CITY ON AN UP 'CYCLE': 143% jump in pedalers
The spokes are really flying around the Big Apple. Scores of new bike lanes and a sour economy have led to a surge in people pedaling to work, data released yesterday show.
The number of bicycle commuters surged by 18,000 from 2007 to 2008, according to numbers from the city and advocacy groups. An estimated 185,000 people pedaled to the office in 2008, compared to 76,000 in 2000 -- a 143 percent increase, according to the figures provided by Transportation Alternatives.
The reason, officials and cyclists say, is the hundreds of miles of new bike lanes and the recently tanking financial picture.
"I save at least $60 a month on subway fares, $100 on parking and $100 on gas," said West Village resident Michael Pavlakos. "My bike costs me $50 a year in repairs. So I ride it even more because of the economy."
Over the past three years, the city Department of Transportation laid down about 620 miles of lanes, some separated from busy roads with paint and pylons.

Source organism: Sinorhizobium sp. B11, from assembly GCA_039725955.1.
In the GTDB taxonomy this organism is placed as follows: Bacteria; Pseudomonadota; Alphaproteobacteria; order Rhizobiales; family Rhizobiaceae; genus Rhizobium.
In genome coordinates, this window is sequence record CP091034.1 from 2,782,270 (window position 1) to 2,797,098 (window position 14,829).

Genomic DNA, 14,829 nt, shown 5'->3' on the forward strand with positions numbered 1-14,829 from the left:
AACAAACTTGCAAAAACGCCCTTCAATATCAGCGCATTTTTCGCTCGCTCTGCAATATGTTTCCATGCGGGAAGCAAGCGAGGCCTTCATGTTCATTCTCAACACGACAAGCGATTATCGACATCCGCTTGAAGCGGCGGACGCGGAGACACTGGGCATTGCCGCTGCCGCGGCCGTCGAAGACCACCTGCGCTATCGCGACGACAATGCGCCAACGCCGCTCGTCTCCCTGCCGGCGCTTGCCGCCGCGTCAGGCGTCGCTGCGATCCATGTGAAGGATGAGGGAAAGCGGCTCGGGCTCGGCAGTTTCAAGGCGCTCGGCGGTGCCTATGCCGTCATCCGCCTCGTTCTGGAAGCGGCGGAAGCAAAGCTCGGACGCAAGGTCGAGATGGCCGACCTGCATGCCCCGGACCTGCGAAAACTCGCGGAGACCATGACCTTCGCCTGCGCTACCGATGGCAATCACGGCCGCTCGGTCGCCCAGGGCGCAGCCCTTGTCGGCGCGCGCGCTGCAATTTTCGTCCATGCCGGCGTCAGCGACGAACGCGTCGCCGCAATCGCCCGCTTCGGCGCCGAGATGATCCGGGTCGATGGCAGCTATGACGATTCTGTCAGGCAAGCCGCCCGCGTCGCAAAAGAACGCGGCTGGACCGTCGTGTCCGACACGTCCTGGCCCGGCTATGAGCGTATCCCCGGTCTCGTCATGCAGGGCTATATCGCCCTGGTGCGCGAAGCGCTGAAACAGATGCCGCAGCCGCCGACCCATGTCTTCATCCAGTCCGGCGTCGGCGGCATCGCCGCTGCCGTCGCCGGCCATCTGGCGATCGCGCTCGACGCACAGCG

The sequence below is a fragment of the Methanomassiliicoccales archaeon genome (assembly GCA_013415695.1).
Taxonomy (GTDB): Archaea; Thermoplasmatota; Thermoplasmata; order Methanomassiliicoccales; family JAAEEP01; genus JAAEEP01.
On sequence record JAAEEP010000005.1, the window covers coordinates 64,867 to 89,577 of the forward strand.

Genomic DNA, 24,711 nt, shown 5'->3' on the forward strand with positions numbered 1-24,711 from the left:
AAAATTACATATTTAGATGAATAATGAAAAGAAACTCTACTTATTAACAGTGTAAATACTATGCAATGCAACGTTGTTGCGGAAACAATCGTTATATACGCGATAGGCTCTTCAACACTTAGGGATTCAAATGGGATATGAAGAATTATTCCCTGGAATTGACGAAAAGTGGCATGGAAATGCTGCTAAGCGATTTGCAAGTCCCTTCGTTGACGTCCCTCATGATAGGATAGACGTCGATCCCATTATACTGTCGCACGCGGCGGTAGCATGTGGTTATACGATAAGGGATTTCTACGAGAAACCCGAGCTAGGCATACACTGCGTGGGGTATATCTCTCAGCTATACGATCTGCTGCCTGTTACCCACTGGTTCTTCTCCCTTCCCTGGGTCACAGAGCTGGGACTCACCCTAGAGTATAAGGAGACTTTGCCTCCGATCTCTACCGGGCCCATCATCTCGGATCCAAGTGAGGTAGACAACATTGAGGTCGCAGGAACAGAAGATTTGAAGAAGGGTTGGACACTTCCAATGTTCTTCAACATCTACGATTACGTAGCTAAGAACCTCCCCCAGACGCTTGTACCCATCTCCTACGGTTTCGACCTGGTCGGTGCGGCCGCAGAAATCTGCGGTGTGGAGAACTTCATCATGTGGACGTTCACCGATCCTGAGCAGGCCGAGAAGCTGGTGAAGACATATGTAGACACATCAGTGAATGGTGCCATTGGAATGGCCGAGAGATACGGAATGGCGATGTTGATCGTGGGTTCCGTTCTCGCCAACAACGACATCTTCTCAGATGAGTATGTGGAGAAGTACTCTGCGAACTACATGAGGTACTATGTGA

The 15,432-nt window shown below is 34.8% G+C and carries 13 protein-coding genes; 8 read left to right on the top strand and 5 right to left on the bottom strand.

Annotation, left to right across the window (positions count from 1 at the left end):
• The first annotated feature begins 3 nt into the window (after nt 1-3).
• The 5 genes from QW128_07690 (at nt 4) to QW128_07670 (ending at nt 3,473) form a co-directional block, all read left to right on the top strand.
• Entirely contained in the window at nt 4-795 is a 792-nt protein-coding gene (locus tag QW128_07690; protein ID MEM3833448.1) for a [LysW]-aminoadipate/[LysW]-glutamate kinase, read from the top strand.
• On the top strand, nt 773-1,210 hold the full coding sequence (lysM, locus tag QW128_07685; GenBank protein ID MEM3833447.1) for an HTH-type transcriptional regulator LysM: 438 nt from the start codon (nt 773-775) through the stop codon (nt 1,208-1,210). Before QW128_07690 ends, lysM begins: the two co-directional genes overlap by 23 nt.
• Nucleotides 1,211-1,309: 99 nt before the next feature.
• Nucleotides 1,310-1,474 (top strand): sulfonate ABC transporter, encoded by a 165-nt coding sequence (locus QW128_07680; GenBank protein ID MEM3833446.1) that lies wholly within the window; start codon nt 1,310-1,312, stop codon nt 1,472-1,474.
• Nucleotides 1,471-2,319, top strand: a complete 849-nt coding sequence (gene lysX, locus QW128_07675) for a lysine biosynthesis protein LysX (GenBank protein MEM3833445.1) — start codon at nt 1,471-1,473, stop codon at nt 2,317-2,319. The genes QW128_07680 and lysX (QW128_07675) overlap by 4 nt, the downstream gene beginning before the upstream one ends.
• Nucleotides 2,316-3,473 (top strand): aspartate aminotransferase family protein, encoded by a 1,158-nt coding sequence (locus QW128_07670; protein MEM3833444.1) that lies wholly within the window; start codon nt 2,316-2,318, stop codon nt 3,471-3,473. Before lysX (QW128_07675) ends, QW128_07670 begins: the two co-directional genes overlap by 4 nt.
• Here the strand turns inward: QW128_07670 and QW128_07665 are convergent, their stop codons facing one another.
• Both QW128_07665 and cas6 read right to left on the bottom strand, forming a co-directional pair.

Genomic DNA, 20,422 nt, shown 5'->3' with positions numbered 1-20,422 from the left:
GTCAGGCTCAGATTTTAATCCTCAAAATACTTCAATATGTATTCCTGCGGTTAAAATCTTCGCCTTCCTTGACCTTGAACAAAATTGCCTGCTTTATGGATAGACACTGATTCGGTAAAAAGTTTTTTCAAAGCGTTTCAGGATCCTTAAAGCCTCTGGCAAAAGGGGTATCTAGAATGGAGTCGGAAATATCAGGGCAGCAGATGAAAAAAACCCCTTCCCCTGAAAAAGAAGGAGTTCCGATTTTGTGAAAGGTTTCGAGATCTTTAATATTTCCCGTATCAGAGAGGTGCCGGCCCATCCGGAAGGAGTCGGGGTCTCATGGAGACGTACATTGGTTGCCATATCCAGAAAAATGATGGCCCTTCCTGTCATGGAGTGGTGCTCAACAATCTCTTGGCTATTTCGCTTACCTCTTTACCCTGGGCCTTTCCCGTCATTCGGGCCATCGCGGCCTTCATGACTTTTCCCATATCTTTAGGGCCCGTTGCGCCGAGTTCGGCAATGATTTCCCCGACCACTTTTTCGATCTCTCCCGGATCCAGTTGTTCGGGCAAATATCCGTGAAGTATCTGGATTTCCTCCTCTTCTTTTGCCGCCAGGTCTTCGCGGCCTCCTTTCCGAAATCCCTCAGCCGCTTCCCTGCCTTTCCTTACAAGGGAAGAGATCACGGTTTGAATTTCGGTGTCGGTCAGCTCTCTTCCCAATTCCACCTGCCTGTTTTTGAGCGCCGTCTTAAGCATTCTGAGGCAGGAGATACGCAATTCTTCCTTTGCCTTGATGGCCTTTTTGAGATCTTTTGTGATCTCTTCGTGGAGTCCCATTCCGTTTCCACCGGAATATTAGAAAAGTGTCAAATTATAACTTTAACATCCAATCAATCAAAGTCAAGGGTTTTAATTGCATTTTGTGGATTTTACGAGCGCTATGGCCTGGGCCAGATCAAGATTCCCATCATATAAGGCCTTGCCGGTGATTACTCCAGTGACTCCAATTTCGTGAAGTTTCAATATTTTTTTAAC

Commissioner Janette Sadik-Khan said it's those lanes -- not the streets -- that will handle the 1 million more people projected to move into the city in the near future. "We can't compensate for more people by double-decking the road network," she told The Post. "We're looking to create a [bike-lane grid] for cyclists to go from Point A to Point B without getting off."
She also praised proposed legislation in the City Council that would make more building owners accept riders storing bikes in their offices. "That would ensure the bike is going to be there when they need it," Sadik-Khan said, noting that riders are worried about bike theft.
Recently, the MTA approved 10 percent fare hikes and the state Legislature agreed to increase the price of driver's-license renewals and car registrations. "People are bring priced out of driving and priced out of transit," said Wiley Norvell, spokesman for Transportation Alternatives. "Any time that happens, you usually see a boost in people biking to work every day."
But bike theft is still a problem, cyclists said, and some want more bike racks around the city. "The city still has a lot to do with parking," said East Village resident Paul Heck, who bikes to work every day. Sadik-Khan said there are more than 6,000 racks in the city now, with more on the way.
TA's biking numbers, which go back to 1980, are based on DOT counts of cyclists who ride into Midtown and lower Manhattan every day and are projected for the entire city. in New York Post, 15 Maio 2009
Foto: Nova Iorque ja tem mais de 1000 km de bike-lanes, implementadas nas faixas de rodagem e nunca em passeios. Nota: os sublinhados sao nossos.